2. Cleveland Clinic: Health Library: Diagnostics & Testing [Internet]. Cleveland (OH): Cleveland Clinic; c2023. Blood Tests; [reviewed 2022 Dec 06; cited 2024 Jan 23]; [about 16 screens]. Available from:
  3. Cleveland Clinic: Health Library: Diagnostics & Testing [Internet]. Cleveland (OH): Cleveland Clinic; c2023. Hemoglobin Electrophoresis; [reviewed 2022 Feb 11; cited 2024 Jan 23]; [about 7 screens]. Available from:
  4. Cleveland Clinic [Internet]. Cleveland (OH): Cleveland Clinic; c2023. Sickle Cell Anemia: Overview; [reviewed 2022 Jun 3; cited 2023 Oct 23]; [about 19 screens]. Available from:
  5. Kids Health from Nemours [Internet]. Jacksonville (FL): The Nemours Foundation; c1995-2023. Blood Test: Hemoglobin Electrophoresis; [reviewed 2023 Aug; cited 2023 Oct 26]; [about 3 screens]. Available from:
  6. [Internet].c.2014-2023.Hemoglobin: Part 2- Hemoglobin Electrophoresis, (Hb electrophoresis); [cited 2024 Jan 23]; [about 11 screens]. Available from:
  7. March of Dimes [Internet]. Arlington (VA): March of Dimes; c2023. Newborn Screening Tests for Your Baby; [reviewed 2020 July; cited 2023 Oct 26]; [about 7 screens]. Available from:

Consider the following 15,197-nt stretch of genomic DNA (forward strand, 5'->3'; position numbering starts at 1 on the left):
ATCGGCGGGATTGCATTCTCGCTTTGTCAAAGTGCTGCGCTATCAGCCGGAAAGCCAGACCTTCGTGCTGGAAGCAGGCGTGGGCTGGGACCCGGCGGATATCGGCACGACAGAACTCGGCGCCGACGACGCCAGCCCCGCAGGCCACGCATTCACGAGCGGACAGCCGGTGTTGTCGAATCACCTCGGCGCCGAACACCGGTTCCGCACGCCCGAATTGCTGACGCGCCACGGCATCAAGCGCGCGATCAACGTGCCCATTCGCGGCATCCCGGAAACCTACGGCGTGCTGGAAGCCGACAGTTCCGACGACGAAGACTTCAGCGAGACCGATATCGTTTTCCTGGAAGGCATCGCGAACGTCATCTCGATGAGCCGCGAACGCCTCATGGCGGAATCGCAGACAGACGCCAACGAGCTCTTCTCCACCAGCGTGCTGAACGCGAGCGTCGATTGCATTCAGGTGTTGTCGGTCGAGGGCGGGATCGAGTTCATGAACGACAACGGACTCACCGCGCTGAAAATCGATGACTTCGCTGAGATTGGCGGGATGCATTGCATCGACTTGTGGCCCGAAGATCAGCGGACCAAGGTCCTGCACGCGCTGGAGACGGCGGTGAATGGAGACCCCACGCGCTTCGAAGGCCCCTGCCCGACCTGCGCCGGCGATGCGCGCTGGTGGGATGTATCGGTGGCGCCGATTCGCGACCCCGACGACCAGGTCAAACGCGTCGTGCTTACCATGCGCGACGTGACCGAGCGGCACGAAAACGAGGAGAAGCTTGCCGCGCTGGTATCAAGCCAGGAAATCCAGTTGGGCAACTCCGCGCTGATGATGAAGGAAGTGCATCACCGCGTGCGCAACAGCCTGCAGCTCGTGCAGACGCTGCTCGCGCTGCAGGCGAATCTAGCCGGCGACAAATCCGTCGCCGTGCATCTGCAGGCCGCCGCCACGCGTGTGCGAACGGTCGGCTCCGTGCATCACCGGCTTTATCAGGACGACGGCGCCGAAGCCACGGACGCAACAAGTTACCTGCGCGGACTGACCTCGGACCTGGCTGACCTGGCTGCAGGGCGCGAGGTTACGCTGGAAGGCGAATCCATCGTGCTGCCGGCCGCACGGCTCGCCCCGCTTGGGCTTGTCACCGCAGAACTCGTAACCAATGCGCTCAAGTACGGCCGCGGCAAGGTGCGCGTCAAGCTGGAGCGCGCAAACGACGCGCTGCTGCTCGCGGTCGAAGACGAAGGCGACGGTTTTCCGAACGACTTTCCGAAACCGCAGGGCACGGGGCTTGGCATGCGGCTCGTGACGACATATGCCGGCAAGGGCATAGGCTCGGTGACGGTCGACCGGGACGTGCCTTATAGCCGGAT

8. Merck Manual Consumer Version [Internet]. Kenilworth (NJ): Merck & Co. Inc.; 2023. Hemoglobin C, S-C, and E Diseases; [modified 2022 Sep; cited 2023 Oct 26]; [about 2 screens]. Available from:,-s-c,-and-e-diseases
  9. National Heart, Lung, and Blood Institute [Internet]. Bethesda (MD): U.S. Department of Health and Human Services; Sickle Cell Disease; [updated 2023 Aug 30; cited 2023 Oct 26]; [about 4 screens]. Available from:
  10. National Heart, Lung, and Blood Institute [Internet]. Bethesda (MD): U.S. Department of Health and Human Services; Thalassemias; [updated 2022 May 31; cited 2023 Oct 26]; [about 3 screens]. Available from:
  11. Nemours KidsHealth [Internet]. Jacksonville (FL): The Nemours Foundation; c1995-2023. Getting a Blood Test; [reviewed 2021 Sep; cited 2024 Jan 23]; [about 4 screens]. Available from:
  12. Salinas Cisneros G, Thein SL. Recent Advances in the Treatment of Sickle Cell Disease. Front Physiol [Internet] 2020 May 20 [cited 2021 Aug 11];11:435. Available from:
  13. [Internet]. Seattle (WA): OneCare Media; c2023. Hemoglobinopathy Evaluation; [modified 2022 Nov 29; cited 2023 Oct 26]; [about 12 screens]. Available from:
  14. [Internet]. Seattle (WA): OneCare Media; c2023. Bilirubin Test; [modified 2021 Nov 9; cited 2023 Oct 26]; [about 10 screens]. Available from:

The information on this site should not be used as a substitute for professional medical care or advice. Contact a health care provider if you have questions about your health.